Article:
Comedians Keegan-Michael Key and Jordan Peele were recently asked to participate in a photo shoot for Fast Company‘s “100 Most Creative People.” And although we’ve taken part in spreading the word when it comes to making sure your models are happy and comfortable, the Fast Company photographers didn’t have to worry about it for this shoot — before long the two comics were in their element. Read more…
Posts Tagged ‘fastcompany’
Facial recognition features are appearing in everything from cameras to photo-sharing sites, but have you thought about the different security and privacy concerns it introduces? Fast Company has published a piece on how mobile apps in the future may be able to quickly look up your identity, your personal information, and perhaps even your social security number!
[CMU researchers] used three relatively simple technologies to create their face recognition system: An off-the-shelf face recognizer, cloud computing processing, and personal data available through the public feed at social networking sites such as Facebook [...] Combining the data gathered from the face recognizer hardware with clever search algorithms that were processed on a cloud-computing platform, the team has performed three powerful experiments: They were able to “unmask” people on a popular dating site where it’s common to protect real identities using pseudonyms, and they ID’d students walking in public on campus by grabbing their profile photos from Facebook.
Most impressively the research algorithm tried to predict personal interests and even to deduce the social security number of CMU students based solely on an image of their face–by interrogating deeper into information that’s freely available online.
You might want to invest in a pair of censorship sunglasses after all!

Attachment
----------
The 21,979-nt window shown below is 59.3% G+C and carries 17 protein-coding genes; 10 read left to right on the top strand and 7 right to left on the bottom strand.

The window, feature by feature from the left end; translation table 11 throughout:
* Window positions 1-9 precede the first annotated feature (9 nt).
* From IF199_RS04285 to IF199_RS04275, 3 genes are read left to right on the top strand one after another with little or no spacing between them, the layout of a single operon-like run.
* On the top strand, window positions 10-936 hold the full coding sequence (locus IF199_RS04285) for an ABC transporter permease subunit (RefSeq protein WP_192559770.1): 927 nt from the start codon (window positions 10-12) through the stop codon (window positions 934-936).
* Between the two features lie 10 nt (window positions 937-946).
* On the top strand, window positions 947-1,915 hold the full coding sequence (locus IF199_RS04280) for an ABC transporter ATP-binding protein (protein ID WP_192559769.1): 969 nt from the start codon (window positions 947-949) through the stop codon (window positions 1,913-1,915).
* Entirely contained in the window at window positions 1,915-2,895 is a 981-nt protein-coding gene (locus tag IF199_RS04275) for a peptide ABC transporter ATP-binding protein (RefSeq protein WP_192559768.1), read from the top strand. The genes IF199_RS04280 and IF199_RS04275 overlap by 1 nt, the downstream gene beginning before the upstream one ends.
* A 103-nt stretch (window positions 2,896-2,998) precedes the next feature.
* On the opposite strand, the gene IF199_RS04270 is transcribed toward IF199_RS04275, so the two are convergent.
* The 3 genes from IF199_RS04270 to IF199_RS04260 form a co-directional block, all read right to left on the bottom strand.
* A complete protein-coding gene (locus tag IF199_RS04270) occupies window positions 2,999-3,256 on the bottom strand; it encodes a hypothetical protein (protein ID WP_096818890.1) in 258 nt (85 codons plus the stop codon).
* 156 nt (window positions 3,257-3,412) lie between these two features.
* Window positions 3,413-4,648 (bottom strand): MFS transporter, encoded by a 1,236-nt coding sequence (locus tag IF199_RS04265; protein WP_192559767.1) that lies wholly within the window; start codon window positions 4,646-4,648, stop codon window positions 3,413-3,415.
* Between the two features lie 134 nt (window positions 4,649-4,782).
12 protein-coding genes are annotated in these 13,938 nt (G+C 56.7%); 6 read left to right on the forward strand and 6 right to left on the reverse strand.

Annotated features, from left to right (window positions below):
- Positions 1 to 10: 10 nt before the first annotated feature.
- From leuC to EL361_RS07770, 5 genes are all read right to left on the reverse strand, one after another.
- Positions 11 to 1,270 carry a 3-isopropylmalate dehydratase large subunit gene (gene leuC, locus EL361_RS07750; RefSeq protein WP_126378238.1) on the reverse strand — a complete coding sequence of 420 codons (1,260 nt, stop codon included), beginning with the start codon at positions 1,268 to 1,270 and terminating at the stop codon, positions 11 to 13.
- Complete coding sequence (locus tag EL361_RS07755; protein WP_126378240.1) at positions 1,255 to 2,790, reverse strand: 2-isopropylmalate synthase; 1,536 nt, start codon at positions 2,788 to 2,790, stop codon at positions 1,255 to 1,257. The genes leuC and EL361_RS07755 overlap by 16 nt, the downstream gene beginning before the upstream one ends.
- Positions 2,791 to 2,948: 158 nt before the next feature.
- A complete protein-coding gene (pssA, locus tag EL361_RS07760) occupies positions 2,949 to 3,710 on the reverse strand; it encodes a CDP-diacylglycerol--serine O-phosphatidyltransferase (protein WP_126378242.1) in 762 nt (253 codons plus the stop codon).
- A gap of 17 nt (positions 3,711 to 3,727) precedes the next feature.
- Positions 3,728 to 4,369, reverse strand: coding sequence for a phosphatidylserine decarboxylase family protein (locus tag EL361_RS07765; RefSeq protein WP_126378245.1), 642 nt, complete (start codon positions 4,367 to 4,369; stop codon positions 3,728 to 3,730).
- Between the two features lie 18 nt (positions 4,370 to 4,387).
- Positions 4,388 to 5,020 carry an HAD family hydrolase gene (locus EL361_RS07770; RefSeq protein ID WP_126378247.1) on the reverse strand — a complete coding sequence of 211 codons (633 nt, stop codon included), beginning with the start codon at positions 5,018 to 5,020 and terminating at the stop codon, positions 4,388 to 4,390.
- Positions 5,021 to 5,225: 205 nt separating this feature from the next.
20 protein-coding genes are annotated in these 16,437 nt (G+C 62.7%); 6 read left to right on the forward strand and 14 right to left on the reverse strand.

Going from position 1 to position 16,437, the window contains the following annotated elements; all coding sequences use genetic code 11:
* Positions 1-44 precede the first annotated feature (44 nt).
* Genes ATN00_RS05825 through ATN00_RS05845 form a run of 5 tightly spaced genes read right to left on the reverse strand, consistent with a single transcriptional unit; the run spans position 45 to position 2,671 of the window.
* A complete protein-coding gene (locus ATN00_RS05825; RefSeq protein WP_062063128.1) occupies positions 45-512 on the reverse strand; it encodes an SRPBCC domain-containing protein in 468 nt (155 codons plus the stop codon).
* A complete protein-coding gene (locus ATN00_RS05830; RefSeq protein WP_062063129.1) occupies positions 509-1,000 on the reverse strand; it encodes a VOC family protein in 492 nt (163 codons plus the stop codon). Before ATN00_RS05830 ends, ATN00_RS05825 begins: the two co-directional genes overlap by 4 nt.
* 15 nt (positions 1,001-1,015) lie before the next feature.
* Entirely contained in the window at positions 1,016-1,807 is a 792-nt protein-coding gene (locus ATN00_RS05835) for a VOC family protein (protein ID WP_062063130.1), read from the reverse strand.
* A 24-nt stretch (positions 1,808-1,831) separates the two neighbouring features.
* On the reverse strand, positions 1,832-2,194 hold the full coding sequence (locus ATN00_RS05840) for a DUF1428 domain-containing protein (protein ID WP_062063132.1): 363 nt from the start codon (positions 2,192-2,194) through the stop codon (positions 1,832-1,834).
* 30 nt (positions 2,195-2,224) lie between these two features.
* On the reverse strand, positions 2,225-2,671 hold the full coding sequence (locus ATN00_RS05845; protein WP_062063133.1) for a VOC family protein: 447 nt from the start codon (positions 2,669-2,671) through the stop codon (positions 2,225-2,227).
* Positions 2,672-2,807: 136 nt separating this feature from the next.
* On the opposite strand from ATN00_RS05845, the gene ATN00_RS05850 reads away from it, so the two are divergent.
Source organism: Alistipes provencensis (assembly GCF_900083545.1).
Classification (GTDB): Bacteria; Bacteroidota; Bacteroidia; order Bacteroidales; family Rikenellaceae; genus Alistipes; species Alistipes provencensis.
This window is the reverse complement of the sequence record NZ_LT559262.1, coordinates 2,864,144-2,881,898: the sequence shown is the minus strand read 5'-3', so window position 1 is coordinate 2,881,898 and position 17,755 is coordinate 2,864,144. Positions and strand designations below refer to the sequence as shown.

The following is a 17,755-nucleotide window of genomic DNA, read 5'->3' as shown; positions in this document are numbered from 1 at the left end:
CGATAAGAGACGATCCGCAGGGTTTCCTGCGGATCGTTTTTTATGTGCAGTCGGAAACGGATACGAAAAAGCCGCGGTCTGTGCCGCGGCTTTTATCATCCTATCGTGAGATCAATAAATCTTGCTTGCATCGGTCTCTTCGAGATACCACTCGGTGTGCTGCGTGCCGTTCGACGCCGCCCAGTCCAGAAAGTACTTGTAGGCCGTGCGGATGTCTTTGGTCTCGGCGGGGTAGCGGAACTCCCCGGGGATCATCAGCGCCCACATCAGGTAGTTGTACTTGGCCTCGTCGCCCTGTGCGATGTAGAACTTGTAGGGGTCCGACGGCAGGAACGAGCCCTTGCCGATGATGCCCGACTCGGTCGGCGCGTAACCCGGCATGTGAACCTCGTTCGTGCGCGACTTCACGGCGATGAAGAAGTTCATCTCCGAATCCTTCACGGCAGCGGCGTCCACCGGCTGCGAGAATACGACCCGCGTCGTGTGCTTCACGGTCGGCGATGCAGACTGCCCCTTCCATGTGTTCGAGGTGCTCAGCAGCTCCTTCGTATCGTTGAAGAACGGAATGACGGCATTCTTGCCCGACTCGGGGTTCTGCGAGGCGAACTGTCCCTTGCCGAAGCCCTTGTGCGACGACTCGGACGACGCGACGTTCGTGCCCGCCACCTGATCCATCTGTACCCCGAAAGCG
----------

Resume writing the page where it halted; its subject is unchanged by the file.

Your Face Is Your Key [Fast Company]
FastCompany paid a visit to the Instagram offices in San Francisco recently to chat with founder Kevin Systrom:
CEO Kevin Systrom and the Instagram team are exactly what you picture when thinking of scrappy startup entrepreneurs: four guys in a room. Literally, there are only four people at Instagram. And they’re working in a corner of a shared tech office in San Francisco’s South Park neighborhood.
Some interesting facts mentioned in the interview: the service is growing at a rate of 1.3-1.4 million users per month, they’re planning an Android version, they haven’t spent a dime on marketing, and the current app is only the “tip of the iceberg” in their plans to change how we take and share photos.
In the middle of last year, Google finally gave users the option of customizing its homepage with a photograph. Microsoft’s Bing search engine, however, has featured photography ever since it launched in 2009. Fast Company has an interesting article about how the photographs are an integral part of the strategy for stealing users from Google:
You might not imagine a bunch of editors running around looking for sexy, captivating photographs all day at Microsoft, but that’s exactly the case at Bing [...] Every few weeks, the team gathers for a few hours to vote photographs up or down gathered from 14 different image providers, including the Bill Gates-owned Corbis.
Over the years, the team has started to learn what images entice users most. Event-specific photographs, for instance, tend to drive tons of traffic: images from India’s Holi festival, for “national squirrel appreciation day,” or of a solar eclipse.
Bing also sees big traffic “anytime we put animals up,” says Horstmanshof. “People just love animals.”
This also explains why large format newspaper photoblogs have exploded in popularity over the past few years.